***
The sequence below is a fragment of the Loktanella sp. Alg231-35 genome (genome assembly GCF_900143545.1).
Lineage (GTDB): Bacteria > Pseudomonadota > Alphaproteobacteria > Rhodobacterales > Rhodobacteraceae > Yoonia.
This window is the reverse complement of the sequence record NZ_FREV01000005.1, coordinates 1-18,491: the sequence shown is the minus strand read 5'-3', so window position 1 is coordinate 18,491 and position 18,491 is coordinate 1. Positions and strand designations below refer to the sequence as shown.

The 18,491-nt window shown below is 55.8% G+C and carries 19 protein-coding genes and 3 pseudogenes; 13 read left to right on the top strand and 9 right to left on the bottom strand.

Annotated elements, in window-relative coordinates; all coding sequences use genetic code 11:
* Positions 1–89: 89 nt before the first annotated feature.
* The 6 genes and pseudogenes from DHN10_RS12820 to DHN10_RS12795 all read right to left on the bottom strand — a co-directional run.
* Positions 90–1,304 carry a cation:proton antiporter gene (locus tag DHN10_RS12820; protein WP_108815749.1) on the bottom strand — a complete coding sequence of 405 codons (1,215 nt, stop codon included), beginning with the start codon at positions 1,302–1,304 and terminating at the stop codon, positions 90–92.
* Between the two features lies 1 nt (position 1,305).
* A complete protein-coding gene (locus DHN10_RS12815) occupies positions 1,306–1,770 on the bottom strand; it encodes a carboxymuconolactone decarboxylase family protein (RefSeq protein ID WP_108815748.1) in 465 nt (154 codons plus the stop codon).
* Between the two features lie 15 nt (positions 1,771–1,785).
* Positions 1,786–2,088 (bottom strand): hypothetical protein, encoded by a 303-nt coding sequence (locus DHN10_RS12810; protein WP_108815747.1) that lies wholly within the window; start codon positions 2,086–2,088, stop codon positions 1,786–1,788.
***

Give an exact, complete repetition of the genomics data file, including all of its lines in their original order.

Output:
The sequence below is a fragment of the Loktanella sp. Alg231-35 genome (genome assembly GCF_900143545.1).
Lineage (GTDB): Bacteria > Pseudomonadota > Alphaproteobacteria > Rhodobacterales > Rhodobacteraceae > Yoonia.
This window is the reverse complement of the sequence record NZ_FREV01000005.1, coordinates 1-18,491: the sequence shown is the minus strand read 5'-3', so window position 1 is coordinate 18,491 and position 18,491 is coordinate 1. Positions and strand designations below refer to the sequence as shown.

The 18,491-nt window shown below is 55.8% G+C and carries 19 protein-coding genes and 3 pseudogenes; 13 read left to right on the top strand and 9 right to left on the bottom strand.

Annotated elements, in window-relative coordinates; all coding sequences use genetic code 11:
* Positions 1–89: 89 nt before the first annotated feature.
* The 6 genes and pseudogenes from DHN10_RS12820 to DHN10_RS12795 all read right to left on the bottom strand — a co-directional run.
* Positions 90–1,304 carry a cation:proton antiporter gene (locus tag DHN10_RS12820; protein WP_108815749.1) on the bottom strand — a complete coding sequence of 405 codons (1,215 nt, stop codon included), beginning with the start codon at positions 1,302–1,304 and terminating at the stop codon, positions 90–92.
* Between the two features lies 1 nt (position 1,305).
* A complete protein-coding gene (locus DHN10_RS12815) occupies positions 1,306–1,770 on the bottom strand; it encodes a carboxymuconolactone decarboxylase family protein (RefSeq protein ID WP_108815748.1) in 465 nt (154 codons plus the stop codon).
* Between the two features lie 15 nt (positions 1,771–1,785).
* Positions 1,786–2,088 (bottom strand): hypothetical protein, encoded by a 303-nt coding sequence (locus DHN10_RS12810; protein WP_108815747.1) that lies wholly within the window; start codon positions 2,086–2,088, stop codon positions 1,786–1,788.